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Who Gets to Watch a Public Jury Trial?

Who Gets to Watch a Public Jury Trial?

Jury trials are an important part of our legal system. The courtrooms in which these lawsuits play out rarely have an audience. Maybe a few family members at most. But today, we’re not going to discuss how 99% of jury trials are conducted, we’re going to discuss those rare cases in which the courtroom is filled to capacity. Imagine a capacity crowd, but not filled with “citizens” per se, but rather uniformed police officers. You think a defendant can get a fair trial under those conditions?

Our case of the day involves the murder of a police officer, with a packed courtroom of officers showing their support for a fallen comrade. Nothing wrong with that, right? It’s a free country, courtrooms and jury trials are open to the public. And, this isn’t China, so anyone should be able to watch a trial dressed any way they choose, right? Well, sometimes the audience may only serve to hinder an accused’s right to a fair trial. Let’s see how this works.

In Ward v. State of Florida, 105 So.3d 3 (Fla. 2nd DCA 2012), Ward was convicted of second-degree felony murder, resisting an officer with violence, resisting an officer without violence, and two counts of battery on a law enforcement officer. After these convictions, Ward filed a motion claiming that his defense attorney was ineffective at trial because he failed to object to the overbearing presence of numerous uniformed police officers in the audience during his trial. It was his claim that he was denied a right to a fair trial, and his defense attorney should have called this to the judge’s attention.

Doesn’t this seem a bit un-American? How can we deny law enforcement their right to be present for a public trial, dressed any way they want? Wouldn’t firefighters do the same thing? Wouldn’t Catholic priests do the same thing? Well, the courts recognize that our juries are not perfect human beings, capable of ignoring outside influences. There have been several Florida cases which have held that the “presence of uniformed officers in the audience may constitute denial of the right to a fair trial if it resulted in actual or inherent prejudice to the defendant”. Id. Ok, how do you prove ‘actual or inherent’ prejudice?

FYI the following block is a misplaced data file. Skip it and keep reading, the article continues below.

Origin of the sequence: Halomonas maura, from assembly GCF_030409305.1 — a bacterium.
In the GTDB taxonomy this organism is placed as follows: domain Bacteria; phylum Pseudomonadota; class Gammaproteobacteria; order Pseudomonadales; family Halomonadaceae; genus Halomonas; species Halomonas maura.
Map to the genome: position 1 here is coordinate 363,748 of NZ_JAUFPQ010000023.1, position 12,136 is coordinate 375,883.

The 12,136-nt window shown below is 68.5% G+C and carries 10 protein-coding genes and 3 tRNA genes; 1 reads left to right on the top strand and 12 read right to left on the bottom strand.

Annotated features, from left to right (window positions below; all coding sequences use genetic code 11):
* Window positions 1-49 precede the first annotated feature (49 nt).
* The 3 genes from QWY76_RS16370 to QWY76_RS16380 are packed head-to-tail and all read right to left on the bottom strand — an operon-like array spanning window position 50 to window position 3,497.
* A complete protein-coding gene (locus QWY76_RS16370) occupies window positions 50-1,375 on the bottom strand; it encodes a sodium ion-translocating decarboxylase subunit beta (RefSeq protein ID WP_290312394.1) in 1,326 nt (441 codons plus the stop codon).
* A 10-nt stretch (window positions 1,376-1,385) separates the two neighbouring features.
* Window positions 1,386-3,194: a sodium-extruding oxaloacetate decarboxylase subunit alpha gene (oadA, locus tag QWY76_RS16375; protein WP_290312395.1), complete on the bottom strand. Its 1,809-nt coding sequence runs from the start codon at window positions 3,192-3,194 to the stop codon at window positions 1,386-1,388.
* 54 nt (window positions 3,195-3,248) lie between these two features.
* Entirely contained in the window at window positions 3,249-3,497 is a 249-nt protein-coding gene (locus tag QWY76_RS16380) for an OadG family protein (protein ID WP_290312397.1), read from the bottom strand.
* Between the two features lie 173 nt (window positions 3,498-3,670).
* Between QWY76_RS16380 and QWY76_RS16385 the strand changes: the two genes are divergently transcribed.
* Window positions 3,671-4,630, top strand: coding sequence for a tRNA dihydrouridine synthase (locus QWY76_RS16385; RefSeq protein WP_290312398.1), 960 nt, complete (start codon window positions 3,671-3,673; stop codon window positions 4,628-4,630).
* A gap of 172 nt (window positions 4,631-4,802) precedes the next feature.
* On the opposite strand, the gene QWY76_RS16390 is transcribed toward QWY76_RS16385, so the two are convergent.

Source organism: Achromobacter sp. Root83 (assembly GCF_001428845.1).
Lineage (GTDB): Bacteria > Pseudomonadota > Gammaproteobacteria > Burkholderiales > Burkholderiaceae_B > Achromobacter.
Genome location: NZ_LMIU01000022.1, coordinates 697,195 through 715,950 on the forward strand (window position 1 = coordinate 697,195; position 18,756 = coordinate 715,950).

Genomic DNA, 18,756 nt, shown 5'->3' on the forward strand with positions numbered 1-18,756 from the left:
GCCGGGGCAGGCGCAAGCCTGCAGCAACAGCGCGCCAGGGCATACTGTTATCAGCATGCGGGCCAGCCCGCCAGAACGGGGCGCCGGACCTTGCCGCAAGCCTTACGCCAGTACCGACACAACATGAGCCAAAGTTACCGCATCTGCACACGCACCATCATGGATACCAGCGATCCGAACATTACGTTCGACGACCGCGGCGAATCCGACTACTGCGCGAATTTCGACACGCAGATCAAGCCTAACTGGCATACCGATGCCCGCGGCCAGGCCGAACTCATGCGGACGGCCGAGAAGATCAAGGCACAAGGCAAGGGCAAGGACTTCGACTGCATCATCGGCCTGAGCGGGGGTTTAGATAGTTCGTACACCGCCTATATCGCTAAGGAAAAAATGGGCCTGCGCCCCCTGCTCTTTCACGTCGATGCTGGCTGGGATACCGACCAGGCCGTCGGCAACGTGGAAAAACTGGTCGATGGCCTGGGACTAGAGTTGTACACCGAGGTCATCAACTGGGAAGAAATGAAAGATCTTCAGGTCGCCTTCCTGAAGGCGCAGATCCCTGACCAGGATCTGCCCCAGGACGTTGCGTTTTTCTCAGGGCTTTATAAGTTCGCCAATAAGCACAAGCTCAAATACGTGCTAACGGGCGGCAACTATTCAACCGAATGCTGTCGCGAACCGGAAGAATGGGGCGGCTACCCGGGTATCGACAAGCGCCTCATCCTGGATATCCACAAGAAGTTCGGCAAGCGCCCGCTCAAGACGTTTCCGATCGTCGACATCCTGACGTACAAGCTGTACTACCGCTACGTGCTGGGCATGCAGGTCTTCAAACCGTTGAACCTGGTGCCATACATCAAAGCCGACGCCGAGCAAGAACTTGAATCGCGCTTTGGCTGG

To understand how a defendant proves that an audience prejudiced a jury, we must look to the case of Shootes v. State. The case held that prejudice can be shown thru testimony “by a juror or jurors that they were conscious of some prejudicial effect.” 20 So.3d 434, 438 (Fla. 1st DCA 2009) Shootes also discusses a second way of showing how numerous police officers in uniform may trigger the denial of a fair trial, and they call this an “unacceptable risk of impermissible factors”. Id at 439. Hum. What the heck does that mean? Seems like the courts, sometimes, just kick the can down the road a bit using more words that they refuse to define. Eventually, the court explains that “[w]here a substantial number of uniformed or otherwise identifiably garbed officers are not present for the purpose of preserving order in the courtroom or to provide testimony in the proceedings, a jury is susceptible to the impression that the officers are there ‘to communicate a message to the jury.’” Id. Indeed, most courtroom crowds supporting either a victim or defendant may be present to communicate a message to the jury, but that message may merely be one of “support”.

In the end, the appeals court granted Ward an evidentiary hearing before his original court to determine if the trial record either supports Ward’s claims, or refutes them. That being said, this appeals court found that–assuming the courtroom really did “look like a policeman’s benefit”–Ward’s defense attorney should have objected to their presence. The appeals court agreed with Ward’s contention that the officers’ “show of gallantry influenced the jury to convict this defendant out of fear and sympathy, rather than because the State had proven its case beyond a reasonable doubt.” id. However, Ward has merely been granted permission to present evidence of such. Now comes the hard part.

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